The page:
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Thank you for your question. Please permit me to assist you with your concerns.Inmates and free citizens have exactly the same rights when it comes to their personal property or real property. Neither is afforded special privileges nor are those privileges taken away. For example an inmate, if he can afford it, can hire someone to manage his properties, as can a free citizen who is not incarcerated. An inmate can always sign a 'quit claim' deed and transfer the interest he owns in the property to someone else. But just like anyone who has any sort of an outside interest or a mortgage, he cannot transfer actual ownership until he pays off the mortgage and removes that lien. The whole point of a mortgage is to deny the owner of the property the right to transfer ownership to someone else without first paying off the debt. In this case the inmate has to either pay off the debt if he can, contact the lender to refinance, or contact them to release the interest, which would then permit him to likewise get rid of the debt. Anything beyond that keeps the property under his name and something he would not be able to transfer to an another.Hope that helps.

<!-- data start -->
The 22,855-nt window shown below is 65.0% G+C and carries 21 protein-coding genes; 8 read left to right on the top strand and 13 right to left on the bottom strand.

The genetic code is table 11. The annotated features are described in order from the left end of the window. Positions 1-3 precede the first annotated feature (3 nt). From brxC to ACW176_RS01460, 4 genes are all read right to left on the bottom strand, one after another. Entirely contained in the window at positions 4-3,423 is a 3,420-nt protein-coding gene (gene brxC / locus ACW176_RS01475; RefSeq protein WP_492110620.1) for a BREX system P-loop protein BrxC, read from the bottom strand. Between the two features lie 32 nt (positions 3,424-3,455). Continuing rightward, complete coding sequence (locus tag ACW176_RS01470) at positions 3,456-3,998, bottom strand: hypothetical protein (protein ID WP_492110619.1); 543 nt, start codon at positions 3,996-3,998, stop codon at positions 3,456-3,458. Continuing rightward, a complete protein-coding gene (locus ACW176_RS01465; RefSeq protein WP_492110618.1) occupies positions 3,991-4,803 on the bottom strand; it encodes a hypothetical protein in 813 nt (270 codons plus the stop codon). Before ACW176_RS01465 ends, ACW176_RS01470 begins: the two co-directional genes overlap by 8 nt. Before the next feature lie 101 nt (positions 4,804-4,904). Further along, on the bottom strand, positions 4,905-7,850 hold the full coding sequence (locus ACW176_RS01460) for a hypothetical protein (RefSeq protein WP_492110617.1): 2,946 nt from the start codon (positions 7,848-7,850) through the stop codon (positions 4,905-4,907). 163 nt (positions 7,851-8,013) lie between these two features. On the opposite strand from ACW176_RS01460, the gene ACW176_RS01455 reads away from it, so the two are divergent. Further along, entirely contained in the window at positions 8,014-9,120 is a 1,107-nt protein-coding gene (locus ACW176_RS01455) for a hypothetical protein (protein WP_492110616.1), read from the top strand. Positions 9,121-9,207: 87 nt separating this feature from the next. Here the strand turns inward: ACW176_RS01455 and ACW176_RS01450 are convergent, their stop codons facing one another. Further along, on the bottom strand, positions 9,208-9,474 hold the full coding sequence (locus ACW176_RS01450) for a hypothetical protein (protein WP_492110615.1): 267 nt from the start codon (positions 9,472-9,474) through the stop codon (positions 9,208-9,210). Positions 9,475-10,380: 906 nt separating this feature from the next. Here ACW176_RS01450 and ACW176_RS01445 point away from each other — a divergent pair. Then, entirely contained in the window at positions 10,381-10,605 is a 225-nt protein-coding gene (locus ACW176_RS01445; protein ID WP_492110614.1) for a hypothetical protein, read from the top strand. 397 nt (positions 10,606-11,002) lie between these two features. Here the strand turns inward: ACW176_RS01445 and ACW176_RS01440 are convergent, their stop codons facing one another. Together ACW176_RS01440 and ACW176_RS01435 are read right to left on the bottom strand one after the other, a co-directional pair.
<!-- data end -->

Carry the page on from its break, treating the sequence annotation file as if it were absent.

Thank you for your answer.Can the state of Nevada do anything with the inmates house to get the oweing child support? or maybe a Judge could or even the child support office? I was told that the state could put a lien on the house and when the mortgage is paid up they would get their money for the child support, it would be a long time until the mortgage will be paid up. Is there any other way that the State or a Judge could get the owed money from the house?
When this case first started the other parent signed a form to say they did not want any child support from the now inmate. The inmate could not have paid it anyway as there was no money available to pay for it. But I don't know if the "free" parent has changed their mind as I think the form was for one year.
Thank you for your follow-up.Such a form would be unenforceable anyways as the right to collect support cannot be waived--that money is for the child, it is not owed to the other parent (although the result is often somewhat different).Typically the state would not pursue the property unless the other parent pursues motions and places a lien against the property. The state would rarely pursue this on their own as they are technically representing the parent and not their own interests. But what you have been told is correct, they can place a lien and then seek a means to execute the lien and go after the equity on the property.Good luck.
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